There had once been a plan to keep the North Tower at the K-25 Building, but concerns about safety, the deteriorated condition of the building, and the cost apparently made that impractical.
The August 2012 agreement wrapped up a decade of discussion over how to commemorate the historic contributions of K-25. Those who signed the agreement included the U.S. Department of Energy, the State Office of Historic Preservation, the federal Advisory Council on Historic Preservation, the City of Oak Ridge, and the East Tennessee Preservation Alliance.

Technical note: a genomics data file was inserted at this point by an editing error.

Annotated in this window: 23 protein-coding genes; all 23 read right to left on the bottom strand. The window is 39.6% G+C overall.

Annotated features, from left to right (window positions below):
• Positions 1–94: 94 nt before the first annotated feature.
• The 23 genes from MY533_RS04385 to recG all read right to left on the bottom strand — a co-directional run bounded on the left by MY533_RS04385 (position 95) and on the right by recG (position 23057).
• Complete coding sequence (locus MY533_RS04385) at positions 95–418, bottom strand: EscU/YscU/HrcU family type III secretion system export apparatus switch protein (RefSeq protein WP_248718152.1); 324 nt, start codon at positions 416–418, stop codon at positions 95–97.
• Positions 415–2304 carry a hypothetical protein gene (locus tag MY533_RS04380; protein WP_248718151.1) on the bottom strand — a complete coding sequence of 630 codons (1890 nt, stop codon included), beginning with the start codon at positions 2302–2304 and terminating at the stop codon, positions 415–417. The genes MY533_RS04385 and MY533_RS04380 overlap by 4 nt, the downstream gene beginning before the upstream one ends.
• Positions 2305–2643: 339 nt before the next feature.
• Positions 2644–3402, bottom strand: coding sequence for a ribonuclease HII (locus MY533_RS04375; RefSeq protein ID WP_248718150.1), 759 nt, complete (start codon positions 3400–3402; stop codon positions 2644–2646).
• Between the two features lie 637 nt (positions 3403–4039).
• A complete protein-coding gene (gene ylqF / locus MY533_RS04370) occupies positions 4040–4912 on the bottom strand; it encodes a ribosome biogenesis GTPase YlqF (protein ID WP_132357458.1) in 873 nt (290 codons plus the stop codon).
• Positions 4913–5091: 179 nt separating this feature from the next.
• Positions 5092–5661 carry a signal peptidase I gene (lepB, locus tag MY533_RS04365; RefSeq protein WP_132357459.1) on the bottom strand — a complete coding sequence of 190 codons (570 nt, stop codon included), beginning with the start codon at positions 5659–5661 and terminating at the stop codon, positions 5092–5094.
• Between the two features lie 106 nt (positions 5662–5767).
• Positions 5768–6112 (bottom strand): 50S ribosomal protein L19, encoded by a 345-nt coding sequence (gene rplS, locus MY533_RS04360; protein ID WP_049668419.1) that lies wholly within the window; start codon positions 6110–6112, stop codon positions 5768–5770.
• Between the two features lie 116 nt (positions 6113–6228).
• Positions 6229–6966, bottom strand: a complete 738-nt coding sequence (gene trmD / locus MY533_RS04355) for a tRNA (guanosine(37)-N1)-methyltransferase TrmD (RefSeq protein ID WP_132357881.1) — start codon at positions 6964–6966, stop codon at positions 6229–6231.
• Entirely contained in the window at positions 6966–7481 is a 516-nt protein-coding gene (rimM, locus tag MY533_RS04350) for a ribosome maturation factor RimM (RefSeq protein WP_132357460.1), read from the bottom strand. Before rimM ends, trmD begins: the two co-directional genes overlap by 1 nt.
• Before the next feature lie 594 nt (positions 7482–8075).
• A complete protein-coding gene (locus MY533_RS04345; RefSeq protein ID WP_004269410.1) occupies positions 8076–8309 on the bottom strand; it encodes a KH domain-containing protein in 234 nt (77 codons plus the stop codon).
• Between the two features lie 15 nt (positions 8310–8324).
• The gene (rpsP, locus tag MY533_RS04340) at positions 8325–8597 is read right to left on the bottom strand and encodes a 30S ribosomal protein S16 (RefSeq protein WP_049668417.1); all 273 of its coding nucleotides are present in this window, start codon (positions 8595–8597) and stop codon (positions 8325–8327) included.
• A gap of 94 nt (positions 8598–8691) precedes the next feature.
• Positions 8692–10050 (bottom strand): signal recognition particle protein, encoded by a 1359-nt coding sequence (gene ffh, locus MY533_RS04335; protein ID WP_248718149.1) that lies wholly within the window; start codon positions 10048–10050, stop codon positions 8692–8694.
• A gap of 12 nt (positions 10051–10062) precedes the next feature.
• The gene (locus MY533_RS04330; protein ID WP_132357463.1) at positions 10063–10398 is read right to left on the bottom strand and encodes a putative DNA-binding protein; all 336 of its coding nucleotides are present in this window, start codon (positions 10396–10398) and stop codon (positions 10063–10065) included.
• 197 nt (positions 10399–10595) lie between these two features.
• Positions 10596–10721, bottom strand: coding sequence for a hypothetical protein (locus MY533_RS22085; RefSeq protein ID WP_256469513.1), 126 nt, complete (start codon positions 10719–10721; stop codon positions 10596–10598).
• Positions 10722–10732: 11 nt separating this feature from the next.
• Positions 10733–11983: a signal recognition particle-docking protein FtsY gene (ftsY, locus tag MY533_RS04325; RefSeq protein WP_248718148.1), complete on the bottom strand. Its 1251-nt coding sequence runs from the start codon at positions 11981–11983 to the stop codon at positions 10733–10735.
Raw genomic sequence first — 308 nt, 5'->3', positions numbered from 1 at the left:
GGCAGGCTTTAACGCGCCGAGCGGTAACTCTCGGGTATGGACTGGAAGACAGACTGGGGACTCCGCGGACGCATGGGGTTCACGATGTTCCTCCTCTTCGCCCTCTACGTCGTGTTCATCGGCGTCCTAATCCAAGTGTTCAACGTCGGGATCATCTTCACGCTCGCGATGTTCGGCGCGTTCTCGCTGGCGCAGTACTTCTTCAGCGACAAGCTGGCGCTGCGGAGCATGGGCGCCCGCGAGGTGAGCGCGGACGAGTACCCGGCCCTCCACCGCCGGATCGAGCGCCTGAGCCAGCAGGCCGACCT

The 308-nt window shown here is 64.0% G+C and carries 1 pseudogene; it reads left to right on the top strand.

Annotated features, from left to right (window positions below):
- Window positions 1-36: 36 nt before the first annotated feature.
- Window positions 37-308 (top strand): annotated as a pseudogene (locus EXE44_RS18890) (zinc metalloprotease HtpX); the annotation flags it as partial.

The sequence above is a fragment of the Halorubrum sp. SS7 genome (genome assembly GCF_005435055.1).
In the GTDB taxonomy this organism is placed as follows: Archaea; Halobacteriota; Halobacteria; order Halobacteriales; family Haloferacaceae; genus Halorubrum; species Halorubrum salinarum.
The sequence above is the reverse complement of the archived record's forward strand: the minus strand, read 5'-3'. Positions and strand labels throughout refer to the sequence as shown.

K-25 used a process called gaseous diffusion to enrich uranium for atomic weapons and, later, for commercial nuclear power plants. Officials and contractors have said that K-25 helped win the Cold War.
The K-25 site was one of three large sites built by the federal government in Oak Ridge during World War II to help make the world’s first atomic weapons as part of the Manhattan Project. The other two sites were X-10, which is now known as Oak Ridge National Laboratory, and Y-12, now the Y-12 National Security Complex.
See previous stories here:
- Final signature clears way for demolition of K-25 North Tower
- Community celebrates K-25 historic preservation agreement
- Construction could start this year on K-25 History Center
More information will be added as it becomes available.